Skip to main content

The CPA Exam Process

Author: Brian

The CPA Exam Process

Welcome back to the North Carolina State University Master of Accounting Student Life blog. This blog post will focus on my experience with the CPA exam. Disclaimer, there is a lot about the exam I can’t tell you because of signed agreements. Content, for example, is off limits. What I can share is the process of registering and preparing. I hope you learn something useful for your own CPA process.

Choose Your Path

For many of the students in the MAC, the winter break was a much needed chance to recharge those batteries and take a break from the studying. For many others, the time between Fall ’15 and Spring ’16 was a golden opportunity to study and sit for one of the four sections of the CPA exam.

I chose the latter of the two options for fear that a heavy course load this spring would prevent me from devoting enough attention to studying for the exam. This is on top of the MAC faculty’s advice to take the Business Environment & Concepts (BEC) section right after you finish the MAC classes that cover relevant material. In my opinion, the faculty is exactly right. At least half of my Fall semester classes prepared me for the BEC, which was very comforting. Every time a classmate would say they were stressed because they had not started studying yet, a teacher would tell them that by being taking [that class], they were already studying without even knowing it. Here is my plan for what to take and when:

  • January – BEC after Fall Applied Managerial/IT Risk & Control/ERM (elective)
  • May – AUD after Spring Advanced Audit
  • July – REG after Spring Advanced Business Law/Fall Tax
  • July/August – FAR after Spring Advanced Financial Accounting

Becker and Other Study Programs

As far as study methods go, there are three categories that everyone falls into: Becker CPA Review, Roger CPA Review, and independent studying. I highly recommend spending the money to use one of the professional study plans. It is a lot of money, but your chances of passing are statistically MUCH higher than studying alone. If you really want to pass the first time, do Becker or Roger. Not to startle you, but the CPA exam has approximately a 50% pass rate. At last check, Roger claims that 88% of those who complete its program pass. Both Becker and Roger will provide you with the material and format of the actual exam so you feel very familiar when it is time to take the real thing.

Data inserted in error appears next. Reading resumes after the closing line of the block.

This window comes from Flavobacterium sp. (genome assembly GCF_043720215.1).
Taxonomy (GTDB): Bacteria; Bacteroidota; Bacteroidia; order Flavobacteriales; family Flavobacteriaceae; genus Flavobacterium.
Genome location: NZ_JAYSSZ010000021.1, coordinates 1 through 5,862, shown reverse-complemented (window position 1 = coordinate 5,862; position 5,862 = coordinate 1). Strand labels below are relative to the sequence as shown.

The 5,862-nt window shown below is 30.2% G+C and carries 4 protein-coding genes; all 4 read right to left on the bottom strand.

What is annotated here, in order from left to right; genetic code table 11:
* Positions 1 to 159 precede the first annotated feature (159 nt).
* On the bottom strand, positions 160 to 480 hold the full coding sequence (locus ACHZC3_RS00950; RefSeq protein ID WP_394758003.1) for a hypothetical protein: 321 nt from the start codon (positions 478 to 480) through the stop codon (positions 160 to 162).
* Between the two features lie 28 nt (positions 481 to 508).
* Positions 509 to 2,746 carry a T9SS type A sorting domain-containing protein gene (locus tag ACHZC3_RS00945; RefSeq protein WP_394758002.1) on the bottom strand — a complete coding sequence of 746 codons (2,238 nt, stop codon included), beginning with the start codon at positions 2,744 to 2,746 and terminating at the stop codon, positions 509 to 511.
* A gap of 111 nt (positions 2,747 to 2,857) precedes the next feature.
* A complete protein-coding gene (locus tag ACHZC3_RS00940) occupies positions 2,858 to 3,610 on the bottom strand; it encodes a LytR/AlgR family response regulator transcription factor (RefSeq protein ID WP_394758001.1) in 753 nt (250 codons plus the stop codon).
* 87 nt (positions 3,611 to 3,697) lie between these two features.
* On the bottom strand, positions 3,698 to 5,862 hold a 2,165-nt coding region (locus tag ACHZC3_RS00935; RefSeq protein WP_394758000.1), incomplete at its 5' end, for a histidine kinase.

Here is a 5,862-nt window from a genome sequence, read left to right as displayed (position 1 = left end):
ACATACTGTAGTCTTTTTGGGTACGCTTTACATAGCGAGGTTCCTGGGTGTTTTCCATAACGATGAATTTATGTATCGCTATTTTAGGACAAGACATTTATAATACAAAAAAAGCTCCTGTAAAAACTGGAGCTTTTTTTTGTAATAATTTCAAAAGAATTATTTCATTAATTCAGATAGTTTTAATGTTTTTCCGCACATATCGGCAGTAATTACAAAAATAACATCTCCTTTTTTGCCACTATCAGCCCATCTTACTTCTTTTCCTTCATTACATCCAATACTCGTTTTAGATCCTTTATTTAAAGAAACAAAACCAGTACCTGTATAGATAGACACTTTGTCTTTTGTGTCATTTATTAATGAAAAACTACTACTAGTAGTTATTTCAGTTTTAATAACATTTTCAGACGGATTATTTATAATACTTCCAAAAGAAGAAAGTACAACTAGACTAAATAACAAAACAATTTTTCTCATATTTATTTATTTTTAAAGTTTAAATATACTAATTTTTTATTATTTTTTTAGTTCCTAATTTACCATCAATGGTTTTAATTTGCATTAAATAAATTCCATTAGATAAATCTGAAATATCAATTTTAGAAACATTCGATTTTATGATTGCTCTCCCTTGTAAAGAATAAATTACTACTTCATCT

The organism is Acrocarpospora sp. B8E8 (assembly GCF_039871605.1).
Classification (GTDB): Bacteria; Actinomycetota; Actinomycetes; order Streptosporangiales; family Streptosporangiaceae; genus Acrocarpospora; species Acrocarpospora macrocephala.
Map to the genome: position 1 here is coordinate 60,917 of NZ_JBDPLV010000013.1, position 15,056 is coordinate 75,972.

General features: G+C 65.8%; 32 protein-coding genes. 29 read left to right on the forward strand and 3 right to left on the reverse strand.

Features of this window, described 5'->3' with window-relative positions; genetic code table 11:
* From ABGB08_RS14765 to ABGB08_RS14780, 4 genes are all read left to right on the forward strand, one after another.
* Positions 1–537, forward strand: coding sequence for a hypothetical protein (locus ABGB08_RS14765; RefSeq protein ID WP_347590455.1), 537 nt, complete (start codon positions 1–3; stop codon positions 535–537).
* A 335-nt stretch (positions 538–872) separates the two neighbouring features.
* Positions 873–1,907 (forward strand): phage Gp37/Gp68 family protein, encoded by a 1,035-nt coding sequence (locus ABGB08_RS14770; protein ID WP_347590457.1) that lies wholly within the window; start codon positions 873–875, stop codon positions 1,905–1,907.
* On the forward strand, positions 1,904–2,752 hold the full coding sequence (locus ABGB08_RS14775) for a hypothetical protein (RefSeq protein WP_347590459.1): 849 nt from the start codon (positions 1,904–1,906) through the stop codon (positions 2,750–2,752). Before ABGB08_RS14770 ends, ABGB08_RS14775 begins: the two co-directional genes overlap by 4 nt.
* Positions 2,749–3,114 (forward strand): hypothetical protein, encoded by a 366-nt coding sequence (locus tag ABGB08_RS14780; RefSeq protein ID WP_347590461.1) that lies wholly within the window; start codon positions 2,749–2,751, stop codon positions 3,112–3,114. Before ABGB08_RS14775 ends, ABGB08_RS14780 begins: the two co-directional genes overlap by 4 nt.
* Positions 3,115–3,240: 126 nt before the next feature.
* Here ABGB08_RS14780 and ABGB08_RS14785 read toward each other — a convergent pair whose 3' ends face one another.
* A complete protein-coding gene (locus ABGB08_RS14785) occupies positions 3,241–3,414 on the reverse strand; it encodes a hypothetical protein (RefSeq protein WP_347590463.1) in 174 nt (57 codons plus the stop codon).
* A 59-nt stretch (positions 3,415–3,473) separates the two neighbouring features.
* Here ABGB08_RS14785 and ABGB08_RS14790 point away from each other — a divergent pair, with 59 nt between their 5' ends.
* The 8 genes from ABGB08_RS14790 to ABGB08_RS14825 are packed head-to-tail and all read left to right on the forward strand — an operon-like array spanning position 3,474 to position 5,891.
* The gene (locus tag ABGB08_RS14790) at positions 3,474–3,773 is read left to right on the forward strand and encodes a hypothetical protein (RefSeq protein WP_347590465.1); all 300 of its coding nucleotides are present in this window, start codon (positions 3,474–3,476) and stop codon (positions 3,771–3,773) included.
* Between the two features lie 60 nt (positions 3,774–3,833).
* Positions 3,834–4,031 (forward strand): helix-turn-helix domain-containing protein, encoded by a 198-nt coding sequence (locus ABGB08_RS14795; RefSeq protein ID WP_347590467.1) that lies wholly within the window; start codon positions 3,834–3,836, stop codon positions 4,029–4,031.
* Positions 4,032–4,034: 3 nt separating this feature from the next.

I used the Becker CPA Review program because the firm I accepted a job with paid for it. It is not uncommon for an employer to pay for most, if not all, of your CPA exam preparation. I used a code when I ordered my prep books and they arrived in the mail a week later at no cost to me. There are a lot of other perks from firms because it is in their interest for you to become a CPA. Some firms will reimburse candidates for the exam fees if you pass, which for four sections is a nice chunk of money. Many firms also offer cash bonuses and/or raises to employees who get their CPA license.

Live and Online Material

Becker gives you the option of watching online lectures or sitting in a physical classroom. The live classroom lecture course was held over a three day span the week after NC State’s semester ended. Attendance was good because many students wanted to be able to ask questions. I did a mixture of live and online lectures. Becker has software to install on your computer, but I highly recommend the app. I commandeered my wife’s iPad for the entire break and had it at my side at all times. It was great because it tracks your progress and you can easily pick up where you left off. Once I was hooked on the app, I barely used my book. All of the recorded lectures (which are nearly identical to the live lectures) can be downloaded onto your device prior to leaving home. We made a road trip to Georgia for Christmas and I played the lectures through the car speakers while my wife read multiple choice questions to me out loud. I owe her big time for that. Everything is broken down into sections and subsections, which I liked because it was less daunting. I felt good every time the progress bar moved closer to 100% done and I patted myself on the back once a section was green and I could move to the next.

My Timeline

Since faculty recommended early January for the exam date, I ordered my books in November, and did my Notice to Schedule (NTS) in early December and sat for the exam in January. A NTS is valid for 6 months, so by submitting it in December, it ensured that I could sit for my first two exams from January and May. When my NTS was approved in mid-December, I registered for the BEC in January. Do this as soon as you can because time slots fill up and you do not want to have to drive to another city to take the exam just because you waiting too long to register.

The actual time I was sitting down and studying was probably 3 1/2 straight weeks. The biggest advice I have for you is to keep your studying a routine. For me, 4 hours a day was all I could do before I needed to close the book and do something else. Do not study late into the night and turn your brain into mush over this. If you start early and study routinely, this is not a hard test. It is a lot of work but when I walked out of the exam feeling confident about my performance, it was well worth it. I am now in that painful waiting period before my score is released.

If you have a question about something I said or the MAC Program in general, feel free to comment or contact Cindy, or myself, on Twitter: @NCStateMAC

Good luck and go Pack!